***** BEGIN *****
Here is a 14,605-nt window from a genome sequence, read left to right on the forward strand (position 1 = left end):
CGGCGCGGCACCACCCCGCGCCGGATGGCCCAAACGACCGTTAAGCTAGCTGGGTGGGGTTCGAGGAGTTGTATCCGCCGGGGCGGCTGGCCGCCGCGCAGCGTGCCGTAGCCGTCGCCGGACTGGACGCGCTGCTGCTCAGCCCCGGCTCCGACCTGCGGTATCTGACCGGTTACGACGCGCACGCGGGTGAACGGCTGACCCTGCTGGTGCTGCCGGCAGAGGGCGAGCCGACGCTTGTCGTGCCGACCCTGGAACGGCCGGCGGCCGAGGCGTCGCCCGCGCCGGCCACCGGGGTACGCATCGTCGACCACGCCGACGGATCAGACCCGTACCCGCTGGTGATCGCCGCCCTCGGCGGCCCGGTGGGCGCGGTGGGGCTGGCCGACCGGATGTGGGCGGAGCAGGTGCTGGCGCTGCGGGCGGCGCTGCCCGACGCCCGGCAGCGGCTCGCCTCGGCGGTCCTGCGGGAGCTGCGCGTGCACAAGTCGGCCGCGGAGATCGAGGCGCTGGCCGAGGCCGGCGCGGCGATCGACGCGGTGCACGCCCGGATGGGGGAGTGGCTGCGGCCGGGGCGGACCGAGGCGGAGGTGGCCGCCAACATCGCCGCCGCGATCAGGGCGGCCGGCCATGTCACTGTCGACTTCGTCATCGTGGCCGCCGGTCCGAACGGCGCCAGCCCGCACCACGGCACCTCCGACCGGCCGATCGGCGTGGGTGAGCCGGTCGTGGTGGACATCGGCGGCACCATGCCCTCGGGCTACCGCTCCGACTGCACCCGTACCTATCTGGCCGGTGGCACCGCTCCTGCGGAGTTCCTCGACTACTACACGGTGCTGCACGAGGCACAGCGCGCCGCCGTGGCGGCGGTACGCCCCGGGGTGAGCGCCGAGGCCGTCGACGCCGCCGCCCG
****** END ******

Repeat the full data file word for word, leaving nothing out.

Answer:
Here is a 14,605-nt window from a genome sequence, read left to right on the forward strand (position 1 = left end):
CGGCGCGGCACCACCCCGCGCCGGATGGCCCAAACGACCGTTAAGCTAGCTGGGTGGGGTTCGAGGAGTTGTATCCGCCGGGGCGGCTGGCCGCCGCGCAGCGTGCCGTAGCCGTCGCCGGACTGGACGCGCTGCTGCTCAGCCCCGGCTCCGACCTGCGGTATCTGACCGGTTACGACGCGCACGCGGGTGAACGGCTGACCCTGCTGGTGCTGCCGGCAGAGGGCGAGCCGACGCTTGTCGTGCCGACCCTGGAACGGCCGGCGGCCGAGGCGTCGCCCGCGCCGGCCACCGGGGTACGCATCGTCGACCACGCCGACGGATCAGACCCGTACCCGCTGGTGATCGCCGCCCTCGGCGGCCCGGTGGGCGCGGTGGGGCTGGCCGACCGGATGTGGGCGGAGCAGGTGCTGGCGCTGCGGGCGGCGCTGCCCGACGCCCGGCAGCGGCTCGCCTCGGCGGTCCTGCGGGAGCTGCGCGTGCACAAGTCGGCCGCGGAGATCGAGGCGCTGGCCGAGGCCGGCGCGGCGATCGACGCGGTGCACGCCCGGATGGGGGAGTGGCTGCGGCCGGGGCGGACCGAGGCGGAGGTGGCCGCCAACATCGCCGCCGCGATCAGGGCGGCCGGCCATGTCACTGTCGACTTCGTCATCGTGGCCGCCGGTCCGAACGGCGCCAGCCCGCACCACGGCACCTCCGACCGGCCGATCGGCGTGGGTGAGCCGGTCGTGGTGGACATCGGCGGCACCATGCCCTCGGGCTACCGCTCCGACTGCACCCGTACCTATCTGGCCGGTGGCACCGCTCCTGCGGAGTTCCTCGACTACTACACGGTGCTGCACGAGGCACAGCGCGCCGCCGTGGCGGCGGTACGCCCCGGGGTGAGCGCCGAGGCCGTCGACGCCGCCGCCCG